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The Growth of Low Skill Service Jobs and the Polarization of the U.S. Labor Market

How Does Growth in the U.S. Service Sector Impact Labor Polarization?

Income Distribution, June 2011

In a recent study of U.S. employ­ment and wage polar­iza­tion between 1980 and 2005, David Autor and David Dorn uncover rapid growth of employ­ment and wages in ser­vice occu­pa­tions and inves­ti­gate how this phe­nom­e­non is related to the inter­ac­tion between con­sumer pref­er­ences and tech­no­log­i­cal progress.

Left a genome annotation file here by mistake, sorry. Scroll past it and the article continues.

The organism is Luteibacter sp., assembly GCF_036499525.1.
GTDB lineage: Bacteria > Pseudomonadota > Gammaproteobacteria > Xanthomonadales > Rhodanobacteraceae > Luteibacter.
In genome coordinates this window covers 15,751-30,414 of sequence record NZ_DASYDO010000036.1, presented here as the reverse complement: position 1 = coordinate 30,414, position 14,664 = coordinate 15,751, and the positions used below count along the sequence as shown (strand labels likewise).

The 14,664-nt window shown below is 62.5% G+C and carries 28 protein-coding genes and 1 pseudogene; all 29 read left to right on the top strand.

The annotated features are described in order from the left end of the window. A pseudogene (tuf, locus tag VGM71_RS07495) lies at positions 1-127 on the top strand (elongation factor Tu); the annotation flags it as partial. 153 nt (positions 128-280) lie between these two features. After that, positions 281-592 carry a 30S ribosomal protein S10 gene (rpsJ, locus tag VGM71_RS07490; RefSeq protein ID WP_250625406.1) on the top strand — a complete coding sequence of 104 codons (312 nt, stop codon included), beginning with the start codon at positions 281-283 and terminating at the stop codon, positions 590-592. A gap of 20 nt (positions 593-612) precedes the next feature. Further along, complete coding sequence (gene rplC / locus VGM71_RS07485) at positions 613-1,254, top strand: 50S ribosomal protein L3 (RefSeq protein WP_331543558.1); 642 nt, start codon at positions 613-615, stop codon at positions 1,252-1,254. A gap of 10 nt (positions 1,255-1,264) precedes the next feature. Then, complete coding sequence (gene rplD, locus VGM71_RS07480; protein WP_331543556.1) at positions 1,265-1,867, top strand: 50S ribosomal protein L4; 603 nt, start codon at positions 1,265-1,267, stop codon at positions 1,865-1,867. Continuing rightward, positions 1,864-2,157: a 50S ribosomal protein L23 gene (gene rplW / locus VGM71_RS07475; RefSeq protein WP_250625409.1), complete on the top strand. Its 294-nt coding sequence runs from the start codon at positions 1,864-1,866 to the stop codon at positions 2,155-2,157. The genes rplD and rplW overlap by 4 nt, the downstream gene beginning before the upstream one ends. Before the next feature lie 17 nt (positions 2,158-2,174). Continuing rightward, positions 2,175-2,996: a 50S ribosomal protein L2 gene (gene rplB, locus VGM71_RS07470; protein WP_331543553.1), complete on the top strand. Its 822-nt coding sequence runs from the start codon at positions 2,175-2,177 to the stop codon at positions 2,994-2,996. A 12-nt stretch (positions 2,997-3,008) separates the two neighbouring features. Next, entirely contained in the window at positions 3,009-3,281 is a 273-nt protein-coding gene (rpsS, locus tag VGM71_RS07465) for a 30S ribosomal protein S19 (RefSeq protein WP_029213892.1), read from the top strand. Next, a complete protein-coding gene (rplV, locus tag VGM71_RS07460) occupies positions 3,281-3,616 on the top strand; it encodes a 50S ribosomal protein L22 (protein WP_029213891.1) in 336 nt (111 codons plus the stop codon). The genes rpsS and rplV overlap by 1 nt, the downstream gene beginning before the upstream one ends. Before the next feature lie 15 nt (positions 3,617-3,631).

Employment and real earn­ings of low skill occu­pa­tions have largely remained stag­nant or declined in the past 25 years.   However, devi­at­ing from this trend, both wages and hours worked among non-college work­ers in ser­vice occu­pa­tions note a con­sid­er­able increase.  Upon fur­ther inves­ti­ga­tion of the U.S. employ­ment and earn­ings dis­tri­b­u­tions between 1980 and 2005, ris­ing employ­ment and wages in ser­vice occu­pa­tions account for a sub­stan­tial share of aggre­gate polar­iza­tion and growth of the lower tail.  How can one explain the chang­ing face of low skill, low wage employ­ment?  The study hypoth­e­sizes that automa­tion of rou­tine tasks sub­sti­tutes for low skill work­ers in these posi­tions, and as the price of com­puter tech­nol­ogy has declined and dri­ven down the wage paid for rou­tine tasks, low skill work­ers have real­lo­cated their labor sup­ply to ser­vice occu­pa­tions, which are dif­fi­cult to auto­mate.  Given that con­sumer pref­er­ences do not allow close sub­sti­tutes for ser­vice out­puts such as restau­rant meals and house clean­ing, tech­no­log­i­cal sub­sti­tutes in non-service, low skill tasks poten­tially raises aggre­gate demand for ser­vice out­puts, thus induc­ing ris­ing employ­ment and wages in ser­vice occu­pa­tions.   Motivated by this frame­work, Autor and Dorn extend the model, and derive and test the fol­low­ing impli­ca­tions:  (1) greater adop­tion of infor­ma­tion tech­nol­ogy; (2) greater real­lo­ca­tion of low skill work­ers into ser­vice occu­pa­tions (employ­ment polar­iza­tion); (3) larger increases in both employ­ment and wages at both ends of the occu­pa­tional skill dis­tri­b­u­tion (wage polar­iza­tion); (4) and larger inflows of both high and low skill labor.